Mark A. Smith is professor of Political Science and an adjunct professor of Comparative Religion and Communication at the University of Washington. His research focuses on economic and religious groups, ideas, and influences in American politics. In his new book, Secular Faith: How Culture Has Trumped Religion in American Politics, Dr. Smith argues that religion is not nearly the unchanging conservative influence in American politics that we have come to think it is and is best understood as responding to changing political and cultural values rather than shaping them.
Welcome to the Morning Buzz, PRRI’s morning dose of religion-related news with a shot of data – because what doesn’t liven up a morning round-up like some public opinion numbers? According to the EPA, the beach is a dangerous place, and it’s not because you forgot to pack your sunscreen. A new report says that digging and playing in sand is actually more likely to make beachgoers sick than swimming or sunbathing…and it’s because of sewage. I’ll let you decide if you want to read on.
A new poll shows that by better than 2 to 1, Americans say the more they learn about Romney, the less they like him. As last week’s PRRI/RNS Religion News Survey also showed, Obama edges out Romney in a head-to-head match-up.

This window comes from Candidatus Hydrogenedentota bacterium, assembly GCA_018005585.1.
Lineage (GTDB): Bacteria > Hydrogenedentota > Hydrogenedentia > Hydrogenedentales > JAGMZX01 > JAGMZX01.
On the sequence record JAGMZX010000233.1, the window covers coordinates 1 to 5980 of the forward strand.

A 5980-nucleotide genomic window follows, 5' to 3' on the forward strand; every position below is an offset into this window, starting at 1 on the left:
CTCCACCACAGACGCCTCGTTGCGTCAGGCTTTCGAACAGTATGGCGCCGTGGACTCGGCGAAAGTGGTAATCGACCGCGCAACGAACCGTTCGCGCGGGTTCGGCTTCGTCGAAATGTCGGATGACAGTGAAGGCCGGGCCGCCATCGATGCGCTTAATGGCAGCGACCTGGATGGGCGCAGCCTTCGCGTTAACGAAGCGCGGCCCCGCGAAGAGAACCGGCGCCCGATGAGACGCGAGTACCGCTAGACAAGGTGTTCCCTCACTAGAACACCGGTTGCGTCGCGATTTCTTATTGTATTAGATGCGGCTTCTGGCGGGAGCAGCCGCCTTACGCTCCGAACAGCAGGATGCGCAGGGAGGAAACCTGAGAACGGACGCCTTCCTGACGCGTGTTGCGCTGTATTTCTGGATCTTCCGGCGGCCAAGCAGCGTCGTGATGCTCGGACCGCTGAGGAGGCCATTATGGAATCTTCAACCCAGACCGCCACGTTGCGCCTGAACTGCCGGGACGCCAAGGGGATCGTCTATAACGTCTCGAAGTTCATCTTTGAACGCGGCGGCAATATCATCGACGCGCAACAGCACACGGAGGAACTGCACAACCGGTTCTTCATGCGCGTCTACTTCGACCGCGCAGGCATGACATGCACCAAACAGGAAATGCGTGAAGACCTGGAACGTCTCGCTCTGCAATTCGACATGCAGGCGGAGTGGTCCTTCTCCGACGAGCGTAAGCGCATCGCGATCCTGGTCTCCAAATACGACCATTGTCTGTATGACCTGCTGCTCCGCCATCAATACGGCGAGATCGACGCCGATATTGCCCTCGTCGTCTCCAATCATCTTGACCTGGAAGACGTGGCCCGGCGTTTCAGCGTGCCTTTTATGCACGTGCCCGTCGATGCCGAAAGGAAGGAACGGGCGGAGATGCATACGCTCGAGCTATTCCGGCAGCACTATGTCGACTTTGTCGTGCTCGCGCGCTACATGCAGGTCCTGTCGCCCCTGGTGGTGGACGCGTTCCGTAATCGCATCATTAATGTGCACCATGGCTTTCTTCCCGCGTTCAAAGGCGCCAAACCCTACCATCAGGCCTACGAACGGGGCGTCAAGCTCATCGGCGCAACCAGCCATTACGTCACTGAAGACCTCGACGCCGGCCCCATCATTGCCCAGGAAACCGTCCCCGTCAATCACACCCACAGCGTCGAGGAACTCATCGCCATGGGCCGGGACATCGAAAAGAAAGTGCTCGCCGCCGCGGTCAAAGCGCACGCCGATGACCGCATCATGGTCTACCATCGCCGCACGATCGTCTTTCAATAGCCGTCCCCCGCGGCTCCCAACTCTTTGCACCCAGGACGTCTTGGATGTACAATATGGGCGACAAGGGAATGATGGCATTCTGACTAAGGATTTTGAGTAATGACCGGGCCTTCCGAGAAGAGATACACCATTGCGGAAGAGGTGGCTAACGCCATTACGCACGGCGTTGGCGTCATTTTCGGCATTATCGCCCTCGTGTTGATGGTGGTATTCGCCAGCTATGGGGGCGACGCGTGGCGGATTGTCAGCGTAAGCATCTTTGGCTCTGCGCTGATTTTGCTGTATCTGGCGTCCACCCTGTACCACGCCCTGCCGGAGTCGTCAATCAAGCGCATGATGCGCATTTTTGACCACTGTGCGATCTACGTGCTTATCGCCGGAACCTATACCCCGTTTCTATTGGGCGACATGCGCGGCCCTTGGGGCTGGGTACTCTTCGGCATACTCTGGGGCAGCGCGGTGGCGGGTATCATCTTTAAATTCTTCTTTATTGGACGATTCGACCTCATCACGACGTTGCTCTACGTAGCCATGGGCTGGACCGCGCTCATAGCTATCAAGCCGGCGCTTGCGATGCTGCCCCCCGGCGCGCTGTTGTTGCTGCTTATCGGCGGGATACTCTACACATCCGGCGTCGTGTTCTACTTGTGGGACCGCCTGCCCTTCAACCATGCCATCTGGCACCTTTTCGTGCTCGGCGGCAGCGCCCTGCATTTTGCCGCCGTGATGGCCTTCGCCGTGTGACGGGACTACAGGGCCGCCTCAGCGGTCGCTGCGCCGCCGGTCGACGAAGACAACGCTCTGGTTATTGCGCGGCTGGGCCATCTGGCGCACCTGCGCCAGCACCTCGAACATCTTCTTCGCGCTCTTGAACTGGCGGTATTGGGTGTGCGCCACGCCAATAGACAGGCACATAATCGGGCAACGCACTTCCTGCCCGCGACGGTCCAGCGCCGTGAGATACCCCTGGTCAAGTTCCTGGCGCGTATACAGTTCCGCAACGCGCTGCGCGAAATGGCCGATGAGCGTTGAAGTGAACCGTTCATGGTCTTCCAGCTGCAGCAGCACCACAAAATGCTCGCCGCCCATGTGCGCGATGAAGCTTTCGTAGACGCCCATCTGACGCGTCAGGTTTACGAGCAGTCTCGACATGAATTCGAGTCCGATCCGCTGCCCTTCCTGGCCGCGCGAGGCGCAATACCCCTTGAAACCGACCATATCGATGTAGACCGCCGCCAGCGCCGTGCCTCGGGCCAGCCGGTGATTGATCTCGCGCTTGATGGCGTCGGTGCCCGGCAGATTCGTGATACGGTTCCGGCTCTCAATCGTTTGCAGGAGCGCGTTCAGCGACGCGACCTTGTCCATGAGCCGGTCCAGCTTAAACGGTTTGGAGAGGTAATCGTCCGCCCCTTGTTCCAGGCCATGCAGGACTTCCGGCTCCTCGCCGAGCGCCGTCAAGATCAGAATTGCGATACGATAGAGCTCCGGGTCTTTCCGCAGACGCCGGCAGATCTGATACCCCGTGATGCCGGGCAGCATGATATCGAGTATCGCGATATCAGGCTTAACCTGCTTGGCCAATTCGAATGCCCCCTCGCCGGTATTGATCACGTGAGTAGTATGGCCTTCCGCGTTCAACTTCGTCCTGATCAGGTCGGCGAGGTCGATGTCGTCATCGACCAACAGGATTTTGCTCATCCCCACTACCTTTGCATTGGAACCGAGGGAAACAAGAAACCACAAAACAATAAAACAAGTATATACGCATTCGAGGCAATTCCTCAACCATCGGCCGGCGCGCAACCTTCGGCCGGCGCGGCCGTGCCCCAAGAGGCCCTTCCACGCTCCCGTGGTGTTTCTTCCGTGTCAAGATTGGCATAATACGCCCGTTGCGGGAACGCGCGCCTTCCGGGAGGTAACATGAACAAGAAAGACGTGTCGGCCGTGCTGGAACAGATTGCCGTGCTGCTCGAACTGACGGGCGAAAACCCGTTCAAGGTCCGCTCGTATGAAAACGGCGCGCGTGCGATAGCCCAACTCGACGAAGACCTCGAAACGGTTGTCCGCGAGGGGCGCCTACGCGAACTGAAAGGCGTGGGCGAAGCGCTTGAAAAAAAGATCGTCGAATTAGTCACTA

The debate continues to rage over whether the Obama administration erred in its refusal to grant a broader religious exemption for religiously affiliated hospitals and colleges on no-cost birth control for the institutions’ employees. A new PRRI survey shows that Catholics are relatively divided (52% support the requirement and 45% oppose it), despite the American Catholic bishops’ concerted opposition.
Is Mitt Romney the “stealth Tea Party candidate”? According to Theda Skocpol, Romney’s stance on immigration could endear him to Tea Party members, even if he does have Swiss bank accounts and the support of most of the GOP establishment. The question – considering that nearly half (47%) of Americans who consider themselves part of the Tea Party movement say they are also part of the Christian conservative or religious right movement – is how they feel about Romney’s Mormon faith. (Thanks to Vivian for sending this in!)
Many white working-class voters believe that Romney is not paying his fair share in taxes. For more on why the white working class voters will matter in the 2012 election, check out this article by our CEO, Dr. Robert P. Jones.
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